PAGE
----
In the 12th, Arizona went to 19-game loser Albie Lopez (0-1), who surrendered a leadoff single to Knoblauch, his first hit in 14 at-bats in the series.
Brosius sacrificed and Soriano followed with a single to right field. Catcher Rod Barajas could not handle Sanders' short-hop throw and the Yankees poured out of the dugout to mob Knoblauch.
"I took a little peek to see if it was going to be close and it short-hopped the catcher," Knoblauch said. "I can run a little bit so I knew I had a good shot. But Sanders has a great arm. ... I can't imagine what they are going through. I'm sure it is tough but we know that they are not going away."
"Last night I thought it would never happen again and it happens back-to-back nights," Soriano added. "There are really no words to describe it."
Brenly was asked about the mystique, aura and supernatural powers of the American League champs.
"I think that's cheapening what the Yankees are all about," he said. "They are a great baseball team. Trying to play it off to something supernatural I think takes away from the ability of these players.
"I think just the fact that we've been involved in the last two games, especially, some of the most exciting baseball I've ever been a part of. Can't win'em all, we would like to win'em all, but the Yankees are very tough here in their house and we know that. They were tough again tonight. But it doesn't diminish what our team tried to do out there tonight or what the Yankees were able to do out there, it was just a great ballgame."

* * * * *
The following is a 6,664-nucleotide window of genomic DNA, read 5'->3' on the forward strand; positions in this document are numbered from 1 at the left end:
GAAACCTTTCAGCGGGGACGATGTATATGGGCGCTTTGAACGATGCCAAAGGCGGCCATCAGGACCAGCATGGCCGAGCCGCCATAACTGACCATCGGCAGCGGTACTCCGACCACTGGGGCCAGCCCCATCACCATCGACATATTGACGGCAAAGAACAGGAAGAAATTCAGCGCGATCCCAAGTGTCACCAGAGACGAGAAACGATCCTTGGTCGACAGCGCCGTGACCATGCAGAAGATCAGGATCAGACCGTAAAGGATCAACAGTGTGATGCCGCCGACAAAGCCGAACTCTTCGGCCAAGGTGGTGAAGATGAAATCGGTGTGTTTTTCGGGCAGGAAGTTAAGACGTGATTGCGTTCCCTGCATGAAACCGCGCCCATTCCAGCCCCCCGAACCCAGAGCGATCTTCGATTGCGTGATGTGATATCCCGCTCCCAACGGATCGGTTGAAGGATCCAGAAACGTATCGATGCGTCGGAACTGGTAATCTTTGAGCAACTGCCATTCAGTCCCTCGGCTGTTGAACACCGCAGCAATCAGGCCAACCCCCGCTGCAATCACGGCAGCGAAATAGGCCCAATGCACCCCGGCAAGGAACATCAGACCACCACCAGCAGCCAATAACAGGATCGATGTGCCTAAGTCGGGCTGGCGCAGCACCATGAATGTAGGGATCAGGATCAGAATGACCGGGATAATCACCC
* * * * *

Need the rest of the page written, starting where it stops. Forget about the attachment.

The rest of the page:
The series shifts to Arizona for Game Six. The Diamondbacks will start Randy Johnson while the Yankees counter with Andy Pettitte. Johnson, probably headed for his third straight National League Cy Young Award, bested Pettitte in Game Two.
The late-inning heroics overshadowed a phenomenal performance by Arizona starter Miguel Batista. Bypassed for the start in Game Four, Batista tossed 7 2/3 scoreless innings. He scattered five hits and five walks, striking out six.
"My attitude is I want to pitch," Batista said. "I want to be out there the day after tomorrow. Hopefully Randy can go and throw a big game. If he doesn't, a lot of us are going to be in there. And the next day, I should be in there too."
Yankees starter Mike Mussina nearly was as good. The veteran righthander allowed five hits -- including a pair of solo home runs in the fifth -- in eight innings. He walked three and struck out 10.
One of the two solo homers hit in the fifth came off the bat of little-used backup Barajas. When starter Damian Miller was a late scratch with a strained right calf, Barajas -- a .160 hitter in the regular season -- was inserted into the lineup.
"I've got a bunch of confidence," Barajas said. "I'm sure the veterans out here who have played 15, 20 years, they know what baseball is all about. They know we can come back and take the next two games in Phoenix."
With the game scoreless in the fifth, Finley opened the inning with a homer to right, his first career postseason homer. Mussina got the next two batters but Barajas clubbed a 1-2 pitch over the wall in left for a 2-0 lead.
That lead stood until the ninth, when Brosius' eighth career postseason homer tied the game.
"This is the most incredible couple of games I've ever managed, obviously," Torre said.